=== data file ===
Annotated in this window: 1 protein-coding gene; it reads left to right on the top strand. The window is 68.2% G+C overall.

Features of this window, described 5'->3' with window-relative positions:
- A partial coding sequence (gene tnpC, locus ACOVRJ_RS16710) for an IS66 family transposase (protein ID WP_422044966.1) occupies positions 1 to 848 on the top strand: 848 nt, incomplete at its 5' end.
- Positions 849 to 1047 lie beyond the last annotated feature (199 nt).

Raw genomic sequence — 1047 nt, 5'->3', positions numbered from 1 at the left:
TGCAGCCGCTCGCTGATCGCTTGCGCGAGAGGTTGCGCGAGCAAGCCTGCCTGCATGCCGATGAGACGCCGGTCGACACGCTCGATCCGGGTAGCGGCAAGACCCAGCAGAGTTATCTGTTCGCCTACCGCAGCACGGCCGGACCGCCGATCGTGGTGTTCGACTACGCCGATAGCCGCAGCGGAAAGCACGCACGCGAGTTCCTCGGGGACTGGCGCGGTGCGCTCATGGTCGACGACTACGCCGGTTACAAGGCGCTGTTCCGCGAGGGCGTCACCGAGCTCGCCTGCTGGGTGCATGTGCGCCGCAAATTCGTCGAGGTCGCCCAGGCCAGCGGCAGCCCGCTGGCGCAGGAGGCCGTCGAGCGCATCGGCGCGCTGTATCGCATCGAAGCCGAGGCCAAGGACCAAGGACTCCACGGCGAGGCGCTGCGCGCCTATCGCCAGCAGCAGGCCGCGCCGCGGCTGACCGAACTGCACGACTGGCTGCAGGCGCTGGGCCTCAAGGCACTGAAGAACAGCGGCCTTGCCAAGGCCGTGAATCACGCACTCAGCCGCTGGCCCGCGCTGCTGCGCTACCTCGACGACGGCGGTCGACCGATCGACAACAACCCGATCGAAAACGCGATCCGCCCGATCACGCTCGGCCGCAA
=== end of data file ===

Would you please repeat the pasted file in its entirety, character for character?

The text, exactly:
Annotated in this window: 1 protein-coding gene; it reads left to right on the top strand. The window is 68.2% G+C overall.

Features of this window, described 5'->3' with window-relative positions:
- A partial coding sequence (gene tnpC, locus ACOVRJ_RS16710) for an IS66 family transposase (protein ID WP_422044966.1) occupies positions 1 to 848 on the top strand: 848 nt, incomplete at its 5' end.
- Positions 849 to 1047 lie beyond the last annotated feature (199 nt).

Raw genomic sequence — 1047 nt, 5'->3', positions numbered from 1 at the left:
TGCAGCCGCTCGCTGATCGCTTGCGCGAGAGGTTGCGCGAGCAAGCCTGCCTGCATGCCGATGAGACGCCGGTCGACACGCTCGATCCGGGTAGCGGCAAGACCCAGCAGAGTTATCTGTTCGCCTACCGCAGCACGGCCGGACCGCCGATCGTGGTGTTCGACTACGCCGATAGCCGCAGCGGAAAGCACGCACGCGAGTTCCTCGGGGACTGGCGCGGTGCGCTCATGGTCGACGACTACGCCGGTTACAAGGCGCTGTTCCGCGAGGGCGTCACCGAGCTCGCCTGCTGGGTGCATGTGCGCCGCAAATTCGTCGAGGTCGCCCAGGCCAGCGGCAGCCCGCTGGCGCAGGAGGCCGTCGAGCGCATCGGCGCGCTGTATCGCATCGAAGCCGAGGCCAAGGACCAAGGACTCCACGGCGAGGCGCTGCGCGCCTATCGCCAGCAGCAGGCCGCGCCGCGGCTGACCGAACTGCACGACTGGCTGCAGGCGCTGGGCCTCAAGGCACTGAAGAACAGCGGCCTTGCCAAGGCCGTGAATCACGCACTCAGCCGCTGGCCCGCGCTGCTGCGCTACCTCGACGACGGCGGTCGACCGATCGACAACAACCCGATCGAAAACGCGATCCGCCCGATCACGCTCGGCCGCAA